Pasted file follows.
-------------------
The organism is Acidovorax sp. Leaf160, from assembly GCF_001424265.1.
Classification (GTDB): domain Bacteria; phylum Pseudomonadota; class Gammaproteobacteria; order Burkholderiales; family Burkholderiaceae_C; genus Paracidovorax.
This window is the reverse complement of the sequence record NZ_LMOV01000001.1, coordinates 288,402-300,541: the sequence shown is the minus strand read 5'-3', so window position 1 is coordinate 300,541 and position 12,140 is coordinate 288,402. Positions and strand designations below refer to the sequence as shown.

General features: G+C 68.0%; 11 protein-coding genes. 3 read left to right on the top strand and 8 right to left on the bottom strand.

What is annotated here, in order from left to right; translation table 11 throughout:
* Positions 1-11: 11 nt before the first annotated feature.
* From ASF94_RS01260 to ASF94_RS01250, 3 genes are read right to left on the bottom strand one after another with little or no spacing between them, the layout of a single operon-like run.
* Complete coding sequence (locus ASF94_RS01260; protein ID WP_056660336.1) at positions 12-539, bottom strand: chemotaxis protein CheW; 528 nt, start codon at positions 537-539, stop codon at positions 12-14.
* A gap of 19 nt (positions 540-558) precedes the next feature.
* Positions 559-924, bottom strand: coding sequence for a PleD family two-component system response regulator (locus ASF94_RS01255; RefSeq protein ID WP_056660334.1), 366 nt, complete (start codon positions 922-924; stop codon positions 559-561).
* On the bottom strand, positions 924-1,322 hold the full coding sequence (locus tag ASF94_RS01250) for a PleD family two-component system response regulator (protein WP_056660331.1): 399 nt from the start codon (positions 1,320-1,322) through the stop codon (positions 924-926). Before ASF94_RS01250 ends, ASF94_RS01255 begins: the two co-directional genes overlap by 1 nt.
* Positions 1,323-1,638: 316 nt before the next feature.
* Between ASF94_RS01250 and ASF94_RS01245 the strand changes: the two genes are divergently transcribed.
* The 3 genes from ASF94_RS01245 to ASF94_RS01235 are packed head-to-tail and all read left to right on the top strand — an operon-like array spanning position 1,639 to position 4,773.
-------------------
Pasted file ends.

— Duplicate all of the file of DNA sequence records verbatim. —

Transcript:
The organism is Acidovorax sp. Leaf160, from assembly GCF_001424265.1.
Classification (GTDB): domain Bacteria; phylum Pseudomonadota; class Gammaproteobacteria; order Burkholderiales; family Burkholderiaceae_C; genus Paracidovorax.
This window is the reverse complement of the sequence record NZ_LMOV01000001.1, coordinates 288,402-300,541: the sequence shown is the minus strand read 5'-3', so window position 1 is coordinate 300,541 and position 12,140 is coordinate 288,402. Positions and strand designations below refer to the sequence as shown.

General features: G+C 68.0%; 11 protein-coding genes. 3 read left to right on the top strand and 8 right to left on the bottom strand.

What is annotated here, in order from left to right; translation table 11 throughout:
* Positions 1-11: 11 nt before the first annotated feature.
* From ASF94_RS01260 to ASF94_RS01250, 3 genes are read right to left on the bottom strand one after another with little or no spacing between them, the layout of a single operon-like run.
* Complete coding sequence (locus ASF94_RS01260; protein ID WP_056660336.1) at positions 12-539, bottom strand: chemotaxis protein CheW; 528 nt, start codon at positions 537-539, stop codon at positions 12-14.
* A gap of 19 nt (positions 540-558) precedes the next feature.
* Positions 559-924, bottom strand: coding sequence for a PleD family two-component system response regulator (locus ASF94_RS01255; RefSeq protein ID WP_056660334.1), 366 nt, complete (start codon positions 922-924; stop codon positions 559-561).
* On the bottom strand, positions 924-1,322 hold the full coding sequence (locus tag ASF94_RS01250) for a PleD family two-component system response regulator (protein WP_056660331.1): 399 nt from the start codon (positions 1,320-1,322) through the stop codon (positions 924-926). Before ASF94_RS01250 ends, ASF94_RS01255 begins: the two co-directional genes overlap by 1 nt.
* Positions 1,323-1,638: 316 nt before the next feature.
* Between ASF94_RS01250 and ASF94_RS01245 the strand changes: the two genes are divergently transcribed.
* The 3 genes from ASF94_RS01245 to ASF94_RS01235 are packed head-to-tail and all read left to right on the top strand — an operon-like array spanning position 1,639 to position 4,773.